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Philadelphia Nurses Strike for Better Working Conditions as COVID-19 Cases Rise


Another group of nurses recently took to the streets to demand safer working conditions, including better pay, a “fair” work contract, and more nurses on the floor, so coronavirus patients can get the care they need amid the ongoing health crisis.

Nearly 800 providers marched outside of St. Mary Medical Center in the Philadelphia area on Tuesday. Nurses on the ground say they blame the owner of the hospital, Trinity Health Systems, for refusing to come to the table to negotiate a better contract. As a not-for-profit Catholic health system, the company operates 92 facilities across the U.S.

This comes right as the city announced a new set of coronavirus restrictions after the daily number of positive cases in the area jumped by more than 700% over the last two months.

Negotiating for Better Pay

The nurses at St. Mary Medical Center have had enough. It’s been nine long months of working around the clock for less money than they could be making at other healthcare facilities. They are represented by the Pennsylvania Association of Staff Nurses and Allied Professionals (PASNAP).

Union officials said over 240 nurses and providers have left the Philadelphia hospital over the last two years after taking better-paying jobs at nearby hospitals.

As nurse Robert Gentile puts it, “So what happens is, we orient them and then they leave to go to local hospitals and make $6 and $7 more an hour. So, it’s really sad. We’re the most underpaid nurses in Bucks County.”

Hospital officials say they tried to give their nurses a raise as recently as November 13th, but staff members rejected the offer, saying it wouldn’t be enough to recruit and retain the providers necessary to get the pandemic under control.

For the nurses striking, getting a raise is about increasing the number of staff members on the floor. They say they’re being asked to care for seven patients at a time when they should be caring for just three or four.

Nurse Robert Bozek said his colleagues came to the table in good faith that the hospital administrators would recognize their plight: “We were team players. We came up and we met with them and we made sure we would be as safe as we could be at this hospital.”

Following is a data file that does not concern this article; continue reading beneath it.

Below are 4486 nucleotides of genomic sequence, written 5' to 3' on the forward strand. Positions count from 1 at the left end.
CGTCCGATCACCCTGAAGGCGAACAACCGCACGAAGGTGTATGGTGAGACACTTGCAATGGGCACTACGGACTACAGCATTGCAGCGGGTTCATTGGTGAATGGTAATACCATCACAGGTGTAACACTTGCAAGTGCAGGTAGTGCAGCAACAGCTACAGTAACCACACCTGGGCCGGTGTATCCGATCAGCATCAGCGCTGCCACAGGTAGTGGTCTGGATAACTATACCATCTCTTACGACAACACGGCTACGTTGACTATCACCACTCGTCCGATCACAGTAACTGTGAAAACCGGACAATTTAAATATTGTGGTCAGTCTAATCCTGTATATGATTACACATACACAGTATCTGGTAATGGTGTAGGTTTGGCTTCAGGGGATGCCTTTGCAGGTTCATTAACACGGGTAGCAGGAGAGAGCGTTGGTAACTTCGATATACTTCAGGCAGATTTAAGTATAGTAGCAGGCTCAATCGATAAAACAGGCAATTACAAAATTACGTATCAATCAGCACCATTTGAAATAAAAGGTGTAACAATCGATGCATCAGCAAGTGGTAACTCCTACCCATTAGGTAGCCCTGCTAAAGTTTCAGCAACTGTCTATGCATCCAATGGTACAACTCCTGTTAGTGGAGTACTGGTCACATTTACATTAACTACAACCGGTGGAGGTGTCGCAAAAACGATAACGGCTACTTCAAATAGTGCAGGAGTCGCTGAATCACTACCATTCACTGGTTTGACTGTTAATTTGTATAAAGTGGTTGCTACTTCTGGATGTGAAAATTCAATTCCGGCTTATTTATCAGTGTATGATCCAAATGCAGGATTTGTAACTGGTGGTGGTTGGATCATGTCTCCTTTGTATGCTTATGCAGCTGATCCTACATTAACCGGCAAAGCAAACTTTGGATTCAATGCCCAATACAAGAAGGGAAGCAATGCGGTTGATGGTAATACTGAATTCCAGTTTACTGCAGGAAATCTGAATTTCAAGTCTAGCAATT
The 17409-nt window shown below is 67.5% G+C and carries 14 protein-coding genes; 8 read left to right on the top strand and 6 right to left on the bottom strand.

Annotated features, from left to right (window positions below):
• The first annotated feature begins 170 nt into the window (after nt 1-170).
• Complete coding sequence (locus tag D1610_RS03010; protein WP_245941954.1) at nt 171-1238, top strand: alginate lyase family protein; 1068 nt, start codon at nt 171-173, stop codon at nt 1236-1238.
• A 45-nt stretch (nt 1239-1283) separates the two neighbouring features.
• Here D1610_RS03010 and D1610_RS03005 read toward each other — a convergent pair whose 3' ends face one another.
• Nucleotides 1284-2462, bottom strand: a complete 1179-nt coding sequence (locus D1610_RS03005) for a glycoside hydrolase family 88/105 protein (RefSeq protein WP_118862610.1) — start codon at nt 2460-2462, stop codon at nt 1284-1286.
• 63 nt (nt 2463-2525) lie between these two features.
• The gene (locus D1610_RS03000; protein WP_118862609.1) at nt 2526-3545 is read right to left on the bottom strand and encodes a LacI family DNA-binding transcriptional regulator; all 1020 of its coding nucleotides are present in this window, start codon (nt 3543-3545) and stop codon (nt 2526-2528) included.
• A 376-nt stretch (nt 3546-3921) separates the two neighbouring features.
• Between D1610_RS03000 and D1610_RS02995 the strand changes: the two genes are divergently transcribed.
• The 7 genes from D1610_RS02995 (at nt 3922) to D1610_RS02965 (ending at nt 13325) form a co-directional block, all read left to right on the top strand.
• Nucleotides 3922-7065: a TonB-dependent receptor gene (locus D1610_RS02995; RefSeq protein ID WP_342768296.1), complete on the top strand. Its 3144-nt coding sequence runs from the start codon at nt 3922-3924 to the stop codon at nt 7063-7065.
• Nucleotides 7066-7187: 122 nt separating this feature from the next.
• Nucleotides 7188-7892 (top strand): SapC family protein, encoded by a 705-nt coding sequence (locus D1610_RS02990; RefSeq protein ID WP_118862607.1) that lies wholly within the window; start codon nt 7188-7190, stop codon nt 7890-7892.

However, the negotiation process quickly broke down. “Trinity seems not to want to negotiate a fair contract that is safe moving forward, with benefits that we can recruit and retain staff,” Bozek said.

“What that means is the call bells are not being answered,” said nurse Donna Halpern. “There’s a human being behind that call bell with a need and I’ve heard call bells ringing for a half-hour.”

The hospital says many outside providers have been hired over the course of the pandemic, but not all of them stick around for the long haul.

On the Ground in Philadelphia

Nurses marched in front of the hospital on Tuesday and Wednesday to voice their frustration with management. As Halpern put it, “Today, we are standing up for our patients, for our community and ourselves.” Many nurses could be seen holding signs that read “Safe Staffing Saves Lives.”

The event included professionals of all ages and backgrounds. Beth Redwine, who works in obstetrics, showed up at around 7 AM to support her colleagues.

“Truly, the reason we are out here is that, God forbid, they have to come to the hospital, we can give them the care and attention they deserve,” she said, during the march. Redwine says she often finds herself doing the work of a secretary or nursing assistant during her 12-hour shifts because there aren’t enough nurses to go around.

The facility issued a statement in light of the strike, saying, “We respect the union members’ right to strike, and we remain committed to negotiating in good faith to reach agreement on a fair, consistent and sustainable initial contract for St. Mary nurses. We look forward to the day productive negotiations can resume.”

As for the PASNAP nurses who came out to participate in the strike, they won’t be allowed back at work until Sunday. Trinity Health says it needs several days to safely transition work away from the replacement nurses the hospital hired to fill in the gaps during the strike. Administrators say temporary nurses were hired on a five-day contract.

The strike gained attention from the media as well, granting interviews to the many nurses calling for safer staffing ratios. The COVID-19 pandemic has been especially hard on the Philadelphia area over the last few months. It was clear that support and sympathy for the nurses were high. After signing with PASNAP last year, clearly, the nurses at St. Mary Medical Center are ready to stand up for their right to better working conditions. We hope they see the changes they’re fighting for as they continue to stand up for their patients and colleagues. 

Steven Briggs
Steven Briggs is a healthcare writer for Scrubs Magazine, hailing from Brooklyn, NY. With both of his parents working in the healthcare industry, Steven writes about the various issues and concerns facing the industry today.

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